The University of California, Berkeley, is building a clean electrified heating and cooling plant utilizing shallow geothermal to cut down greenhouse gas emissions. As part of the Clean Energy Campus’s project “The Role of the Underground to Realize a Zero-carbon UC Campus Energy System”, Soga Research Group conducted a geothermal investigation in a 400 feet borehole on campus. This investigation aims to determine the feasibility of geothermal as part of the energy system strategy and meeting UC carbon neutrality as well as advancing understanding of geothermal as a climate and energy solution in a variety of settings.
This study shows that deep borehole drilling on the campus is relatively easy, and the thermal properties of the underground are suitable for the GSHP system. Based on the estimated geothermal properties, the preliminary numerical analysis indicates that 200 400-ft geothermal boreholes can help cover 97.4% of the heating energy and reduce 9917.6 tons of CO2 emissions for the Business and Law node.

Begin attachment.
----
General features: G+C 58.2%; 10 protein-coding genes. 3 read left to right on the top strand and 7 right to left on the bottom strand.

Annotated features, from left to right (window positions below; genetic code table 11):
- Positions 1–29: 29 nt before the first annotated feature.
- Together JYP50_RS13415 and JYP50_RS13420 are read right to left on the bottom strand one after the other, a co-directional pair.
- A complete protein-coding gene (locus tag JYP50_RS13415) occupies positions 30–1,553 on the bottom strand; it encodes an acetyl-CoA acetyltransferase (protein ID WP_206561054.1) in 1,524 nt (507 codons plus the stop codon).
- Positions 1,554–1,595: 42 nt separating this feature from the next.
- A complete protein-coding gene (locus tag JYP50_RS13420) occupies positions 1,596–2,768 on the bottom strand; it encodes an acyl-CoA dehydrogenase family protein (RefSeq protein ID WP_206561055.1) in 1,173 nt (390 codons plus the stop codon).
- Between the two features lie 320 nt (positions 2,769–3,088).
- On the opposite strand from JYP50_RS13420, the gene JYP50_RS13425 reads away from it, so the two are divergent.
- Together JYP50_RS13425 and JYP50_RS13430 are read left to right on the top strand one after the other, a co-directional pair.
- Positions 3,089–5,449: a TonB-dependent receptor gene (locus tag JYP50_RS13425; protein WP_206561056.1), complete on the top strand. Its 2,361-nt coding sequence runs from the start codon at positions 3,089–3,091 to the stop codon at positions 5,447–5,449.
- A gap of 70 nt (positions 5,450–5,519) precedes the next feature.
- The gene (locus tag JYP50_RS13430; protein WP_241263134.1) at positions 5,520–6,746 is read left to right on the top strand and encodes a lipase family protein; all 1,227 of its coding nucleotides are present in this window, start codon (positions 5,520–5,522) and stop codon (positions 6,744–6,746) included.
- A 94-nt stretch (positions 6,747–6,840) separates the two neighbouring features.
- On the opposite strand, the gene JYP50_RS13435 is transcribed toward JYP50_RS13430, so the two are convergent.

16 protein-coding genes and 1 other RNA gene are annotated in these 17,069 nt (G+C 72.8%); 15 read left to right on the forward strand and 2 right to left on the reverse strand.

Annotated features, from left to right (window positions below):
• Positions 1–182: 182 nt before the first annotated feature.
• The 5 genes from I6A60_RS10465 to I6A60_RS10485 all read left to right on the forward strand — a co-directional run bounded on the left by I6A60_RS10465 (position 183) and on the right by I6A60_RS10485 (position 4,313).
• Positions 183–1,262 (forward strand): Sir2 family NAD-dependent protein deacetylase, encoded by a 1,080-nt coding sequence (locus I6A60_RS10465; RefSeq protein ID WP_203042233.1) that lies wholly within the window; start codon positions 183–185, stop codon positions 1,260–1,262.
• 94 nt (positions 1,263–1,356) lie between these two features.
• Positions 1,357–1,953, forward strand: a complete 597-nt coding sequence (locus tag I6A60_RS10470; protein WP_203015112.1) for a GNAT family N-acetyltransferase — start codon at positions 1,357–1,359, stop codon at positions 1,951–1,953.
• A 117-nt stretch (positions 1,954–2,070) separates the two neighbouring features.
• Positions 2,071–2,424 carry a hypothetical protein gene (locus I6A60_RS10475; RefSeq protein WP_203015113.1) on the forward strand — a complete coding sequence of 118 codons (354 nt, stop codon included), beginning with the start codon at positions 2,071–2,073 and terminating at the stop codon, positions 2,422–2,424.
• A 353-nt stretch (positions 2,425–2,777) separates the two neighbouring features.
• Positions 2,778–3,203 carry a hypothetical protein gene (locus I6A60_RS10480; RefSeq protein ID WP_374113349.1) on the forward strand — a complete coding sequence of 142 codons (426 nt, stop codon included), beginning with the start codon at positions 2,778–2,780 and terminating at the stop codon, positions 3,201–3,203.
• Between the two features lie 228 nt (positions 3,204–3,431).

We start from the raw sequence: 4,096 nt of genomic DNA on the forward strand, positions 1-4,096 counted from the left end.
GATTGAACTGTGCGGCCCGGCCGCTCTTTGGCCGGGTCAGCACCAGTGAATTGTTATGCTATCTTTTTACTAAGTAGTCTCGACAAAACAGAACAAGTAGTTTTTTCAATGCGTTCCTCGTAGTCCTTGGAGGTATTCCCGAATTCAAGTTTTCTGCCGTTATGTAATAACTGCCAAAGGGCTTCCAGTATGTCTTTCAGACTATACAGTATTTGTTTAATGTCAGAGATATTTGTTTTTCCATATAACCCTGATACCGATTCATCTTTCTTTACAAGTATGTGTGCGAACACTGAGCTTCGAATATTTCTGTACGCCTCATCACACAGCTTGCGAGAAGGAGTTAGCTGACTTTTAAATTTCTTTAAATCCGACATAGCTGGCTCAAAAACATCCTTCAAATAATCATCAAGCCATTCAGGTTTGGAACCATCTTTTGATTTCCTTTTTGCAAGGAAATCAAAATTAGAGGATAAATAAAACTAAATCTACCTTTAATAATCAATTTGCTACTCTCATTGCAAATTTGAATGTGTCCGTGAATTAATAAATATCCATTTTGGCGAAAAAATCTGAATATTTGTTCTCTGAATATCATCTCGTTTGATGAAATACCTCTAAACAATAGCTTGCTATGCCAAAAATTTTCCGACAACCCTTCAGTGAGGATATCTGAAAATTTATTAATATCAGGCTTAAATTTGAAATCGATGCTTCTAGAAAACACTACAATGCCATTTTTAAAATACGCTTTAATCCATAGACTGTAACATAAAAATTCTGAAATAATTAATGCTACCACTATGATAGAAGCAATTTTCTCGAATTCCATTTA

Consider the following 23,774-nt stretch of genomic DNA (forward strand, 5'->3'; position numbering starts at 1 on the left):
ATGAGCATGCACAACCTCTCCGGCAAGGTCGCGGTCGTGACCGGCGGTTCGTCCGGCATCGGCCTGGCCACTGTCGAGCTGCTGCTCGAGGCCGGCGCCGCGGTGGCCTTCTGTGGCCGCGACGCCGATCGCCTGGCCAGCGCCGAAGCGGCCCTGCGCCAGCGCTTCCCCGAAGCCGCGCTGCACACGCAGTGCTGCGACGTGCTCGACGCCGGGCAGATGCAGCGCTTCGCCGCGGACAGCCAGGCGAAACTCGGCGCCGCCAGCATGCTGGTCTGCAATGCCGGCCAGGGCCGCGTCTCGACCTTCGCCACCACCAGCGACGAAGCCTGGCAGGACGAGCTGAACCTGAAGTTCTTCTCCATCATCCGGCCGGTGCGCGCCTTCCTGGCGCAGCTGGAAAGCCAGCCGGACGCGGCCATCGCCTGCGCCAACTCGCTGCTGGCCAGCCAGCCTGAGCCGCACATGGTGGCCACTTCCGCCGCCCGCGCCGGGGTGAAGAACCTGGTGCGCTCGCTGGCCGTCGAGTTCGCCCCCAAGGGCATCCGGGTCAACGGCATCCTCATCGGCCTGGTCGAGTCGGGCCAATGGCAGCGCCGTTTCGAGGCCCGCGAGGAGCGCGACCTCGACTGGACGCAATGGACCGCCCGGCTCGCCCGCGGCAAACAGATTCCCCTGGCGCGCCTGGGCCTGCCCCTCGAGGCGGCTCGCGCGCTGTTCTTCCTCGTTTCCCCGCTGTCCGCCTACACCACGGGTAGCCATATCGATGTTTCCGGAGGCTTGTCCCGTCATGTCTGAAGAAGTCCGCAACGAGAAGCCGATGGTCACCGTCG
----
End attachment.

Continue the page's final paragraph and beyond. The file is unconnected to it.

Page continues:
In the future, the coupled geothermal-building physics model will be built to provide a better understanding of the geothermal potential and help improve the design and operation of the renewable energy system.
|Thermal Property Estimation|
|Carbon Emission Estimation||Student Involvement|
The study was funded by the UC Berkeley Green Initiative Fund (https://tgif.berkeley.edu/). The PIs of the project are Kenichi Soga (CEE department), Kira Stoll (Office of Sustainability), and Sally McGarrahan (Facilities Services). The authors like to thank the following people who provided support to this project: Michelle Robertson (LBNL), Takaaki Taira (Berkeley Seismology Laboratory), James Wert (Capital Projects), Caroline Tsang (Capital Projects), and Terry Shewchuk (Pitcher Services).